Standard models of radiation action do not accurately describe survival at low clinically relevant X‐ray doses. This was made evident by survival experiments using methods which assayed a precise number of cells. At extremely low doses of X‐rays (<<0.5 Gy) a hypersensitive response exists which results in an inflection in the survival curve describing the response of many cell lines. In the case of sparsely ionizing radiations, this sensitive response is typically followed by an increased resistant response with a further increment in dose, which varies with cell line. This phenomenon may be explained as resistance induced by small doses of radiation. The background of this clinically interesting effect is described, as are methods to measure survival up to doses of ∼4 Gy. Evidence for increased radioresistance is reviewed and then briefly compared with the adaptive response which has been well studied in lymphocytes at still lower doses using endpoints other than survival. Possible implications for clinical treatment are considered. In addition, we summarize our recent studies directed toward understanding the molecular basis of the increased radioresistance using modifiers of radiation response, repair‐deficient cell lines, and radiation of different linear energy transfer (LET). While DNA damage appears to be a possible trigger for the response, the natures of the exact lesion(s) and the molecular response(s) which result remain unknown. © Wiley‐Liss, Inc.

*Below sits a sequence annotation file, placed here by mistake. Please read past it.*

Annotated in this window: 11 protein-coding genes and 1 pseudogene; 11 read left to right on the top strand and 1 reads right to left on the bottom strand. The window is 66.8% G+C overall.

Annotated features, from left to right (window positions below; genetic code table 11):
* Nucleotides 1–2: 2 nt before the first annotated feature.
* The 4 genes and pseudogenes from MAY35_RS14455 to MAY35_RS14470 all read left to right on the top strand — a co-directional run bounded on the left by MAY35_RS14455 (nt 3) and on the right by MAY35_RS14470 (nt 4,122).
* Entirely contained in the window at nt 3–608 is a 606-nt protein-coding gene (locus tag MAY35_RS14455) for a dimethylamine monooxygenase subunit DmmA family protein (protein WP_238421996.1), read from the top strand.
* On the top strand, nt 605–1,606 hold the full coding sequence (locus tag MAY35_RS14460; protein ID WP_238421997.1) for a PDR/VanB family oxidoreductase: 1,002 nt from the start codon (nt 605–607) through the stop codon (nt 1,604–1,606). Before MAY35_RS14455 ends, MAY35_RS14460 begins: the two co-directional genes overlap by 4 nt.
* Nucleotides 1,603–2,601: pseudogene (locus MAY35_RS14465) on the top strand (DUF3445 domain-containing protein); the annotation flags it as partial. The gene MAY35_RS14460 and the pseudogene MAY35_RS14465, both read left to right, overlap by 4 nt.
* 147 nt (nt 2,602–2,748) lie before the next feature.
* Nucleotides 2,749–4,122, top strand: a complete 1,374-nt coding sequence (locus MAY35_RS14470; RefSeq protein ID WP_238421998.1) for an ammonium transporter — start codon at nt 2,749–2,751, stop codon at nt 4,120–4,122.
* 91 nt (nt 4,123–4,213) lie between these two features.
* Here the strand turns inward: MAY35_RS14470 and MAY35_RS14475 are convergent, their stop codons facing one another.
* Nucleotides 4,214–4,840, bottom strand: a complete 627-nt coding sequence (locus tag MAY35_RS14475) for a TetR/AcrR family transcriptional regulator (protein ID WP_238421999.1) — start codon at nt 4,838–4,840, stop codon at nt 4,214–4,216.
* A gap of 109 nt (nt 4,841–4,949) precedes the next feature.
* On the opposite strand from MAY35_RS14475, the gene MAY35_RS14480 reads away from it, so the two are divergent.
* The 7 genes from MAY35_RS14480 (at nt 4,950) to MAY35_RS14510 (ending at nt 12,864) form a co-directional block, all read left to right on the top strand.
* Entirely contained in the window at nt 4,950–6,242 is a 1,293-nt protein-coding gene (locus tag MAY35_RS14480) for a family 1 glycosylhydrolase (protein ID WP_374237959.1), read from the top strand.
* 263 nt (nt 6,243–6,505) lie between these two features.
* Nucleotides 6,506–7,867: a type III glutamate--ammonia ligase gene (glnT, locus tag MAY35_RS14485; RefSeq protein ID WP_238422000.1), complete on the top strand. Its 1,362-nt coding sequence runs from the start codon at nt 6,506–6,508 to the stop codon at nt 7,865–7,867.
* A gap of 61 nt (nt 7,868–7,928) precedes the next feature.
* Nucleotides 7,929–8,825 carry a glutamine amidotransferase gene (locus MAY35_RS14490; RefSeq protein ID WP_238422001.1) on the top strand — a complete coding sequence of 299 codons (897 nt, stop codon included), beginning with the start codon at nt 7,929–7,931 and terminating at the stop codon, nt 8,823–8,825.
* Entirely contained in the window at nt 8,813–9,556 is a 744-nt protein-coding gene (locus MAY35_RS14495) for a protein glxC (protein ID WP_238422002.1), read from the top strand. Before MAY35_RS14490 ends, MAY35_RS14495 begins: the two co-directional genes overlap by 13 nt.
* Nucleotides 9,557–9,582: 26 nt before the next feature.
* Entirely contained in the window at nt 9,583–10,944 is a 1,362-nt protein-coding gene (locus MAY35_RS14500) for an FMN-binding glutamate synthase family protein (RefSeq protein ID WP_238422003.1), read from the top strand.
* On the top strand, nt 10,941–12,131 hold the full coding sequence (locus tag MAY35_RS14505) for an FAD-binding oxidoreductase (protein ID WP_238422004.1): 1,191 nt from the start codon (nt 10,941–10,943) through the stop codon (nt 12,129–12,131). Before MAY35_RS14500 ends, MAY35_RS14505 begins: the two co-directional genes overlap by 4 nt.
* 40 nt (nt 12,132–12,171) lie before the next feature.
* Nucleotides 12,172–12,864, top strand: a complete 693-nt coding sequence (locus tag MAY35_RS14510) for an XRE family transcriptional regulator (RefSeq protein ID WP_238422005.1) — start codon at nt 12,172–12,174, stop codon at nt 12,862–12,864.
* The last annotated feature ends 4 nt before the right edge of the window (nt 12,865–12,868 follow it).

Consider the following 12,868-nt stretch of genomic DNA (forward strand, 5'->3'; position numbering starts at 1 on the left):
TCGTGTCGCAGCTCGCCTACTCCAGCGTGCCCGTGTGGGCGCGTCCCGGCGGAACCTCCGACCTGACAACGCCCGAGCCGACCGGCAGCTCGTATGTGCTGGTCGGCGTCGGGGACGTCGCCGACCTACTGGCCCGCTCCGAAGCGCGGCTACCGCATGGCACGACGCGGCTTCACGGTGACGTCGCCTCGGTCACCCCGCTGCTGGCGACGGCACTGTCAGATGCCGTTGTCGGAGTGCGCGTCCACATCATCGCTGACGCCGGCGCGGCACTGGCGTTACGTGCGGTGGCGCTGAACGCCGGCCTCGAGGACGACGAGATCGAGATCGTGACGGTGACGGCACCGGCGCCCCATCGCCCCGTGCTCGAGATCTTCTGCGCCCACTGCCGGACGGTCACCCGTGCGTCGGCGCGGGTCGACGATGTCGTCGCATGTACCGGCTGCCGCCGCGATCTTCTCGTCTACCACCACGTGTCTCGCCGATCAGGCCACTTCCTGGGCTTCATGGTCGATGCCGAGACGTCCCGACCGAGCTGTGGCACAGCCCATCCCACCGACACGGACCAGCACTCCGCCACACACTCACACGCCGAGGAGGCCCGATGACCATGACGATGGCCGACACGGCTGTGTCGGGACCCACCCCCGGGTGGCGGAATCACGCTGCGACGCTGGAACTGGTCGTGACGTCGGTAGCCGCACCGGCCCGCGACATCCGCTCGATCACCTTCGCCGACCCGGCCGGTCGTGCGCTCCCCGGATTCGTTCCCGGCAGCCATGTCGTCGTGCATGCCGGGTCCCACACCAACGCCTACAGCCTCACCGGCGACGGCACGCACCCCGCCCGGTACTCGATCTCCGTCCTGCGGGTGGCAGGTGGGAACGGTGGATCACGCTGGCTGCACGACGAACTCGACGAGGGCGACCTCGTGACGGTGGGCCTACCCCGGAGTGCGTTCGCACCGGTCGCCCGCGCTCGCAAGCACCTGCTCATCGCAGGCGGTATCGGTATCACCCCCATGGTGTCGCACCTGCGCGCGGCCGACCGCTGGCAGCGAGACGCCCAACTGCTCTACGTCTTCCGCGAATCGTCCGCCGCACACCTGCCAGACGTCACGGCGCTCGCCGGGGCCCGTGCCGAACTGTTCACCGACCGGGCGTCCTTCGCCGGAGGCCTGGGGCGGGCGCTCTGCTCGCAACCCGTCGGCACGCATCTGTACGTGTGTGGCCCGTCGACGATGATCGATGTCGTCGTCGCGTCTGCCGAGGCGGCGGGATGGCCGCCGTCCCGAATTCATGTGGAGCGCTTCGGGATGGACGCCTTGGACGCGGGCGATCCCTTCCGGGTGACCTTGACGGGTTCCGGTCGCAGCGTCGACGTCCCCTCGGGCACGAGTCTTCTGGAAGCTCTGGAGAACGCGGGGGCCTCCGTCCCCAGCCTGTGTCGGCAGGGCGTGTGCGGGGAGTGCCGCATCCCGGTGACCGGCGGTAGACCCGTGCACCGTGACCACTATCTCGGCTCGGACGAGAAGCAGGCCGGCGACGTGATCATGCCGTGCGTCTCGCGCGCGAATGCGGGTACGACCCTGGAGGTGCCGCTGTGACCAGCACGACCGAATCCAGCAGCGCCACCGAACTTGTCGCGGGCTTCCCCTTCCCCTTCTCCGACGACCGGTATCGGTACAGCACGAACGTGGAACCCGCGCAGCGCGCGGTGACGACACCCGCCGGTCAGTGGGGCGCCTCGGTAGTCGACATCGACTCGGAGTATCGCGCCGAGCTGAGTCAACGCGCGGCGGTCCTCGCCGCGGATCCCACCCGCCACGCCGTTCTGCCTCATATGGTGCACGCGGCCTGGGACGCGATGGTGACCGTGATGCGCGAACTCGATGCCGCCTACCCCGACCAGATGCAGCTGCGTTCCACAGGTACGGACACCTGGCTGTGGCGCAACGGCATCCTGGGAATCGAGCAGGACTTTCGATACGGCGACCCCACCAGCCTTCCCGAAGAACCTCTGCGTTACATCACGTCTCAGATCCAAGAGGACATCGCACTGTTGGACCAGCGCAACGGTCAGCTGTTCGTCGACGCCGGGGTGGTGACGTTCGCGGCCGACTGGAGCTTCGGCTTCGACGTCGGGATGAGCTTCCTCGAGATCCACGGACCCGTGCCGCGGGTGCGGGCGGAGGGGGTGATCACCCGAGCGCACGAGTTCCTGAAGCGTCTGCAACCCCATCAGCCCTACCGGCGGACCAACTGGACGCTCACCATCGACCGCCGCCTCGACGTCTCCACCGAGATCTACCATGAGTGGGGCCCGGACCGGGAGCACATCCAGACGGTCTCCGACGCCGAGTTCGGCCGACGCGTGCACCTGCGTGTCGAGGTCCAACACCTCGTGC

- induced resistance
- radiation modifiers
ASJC Scopus subject areas
- Radiological and Ultrasound Technology
- Radiology Nuclear Medicine and imaging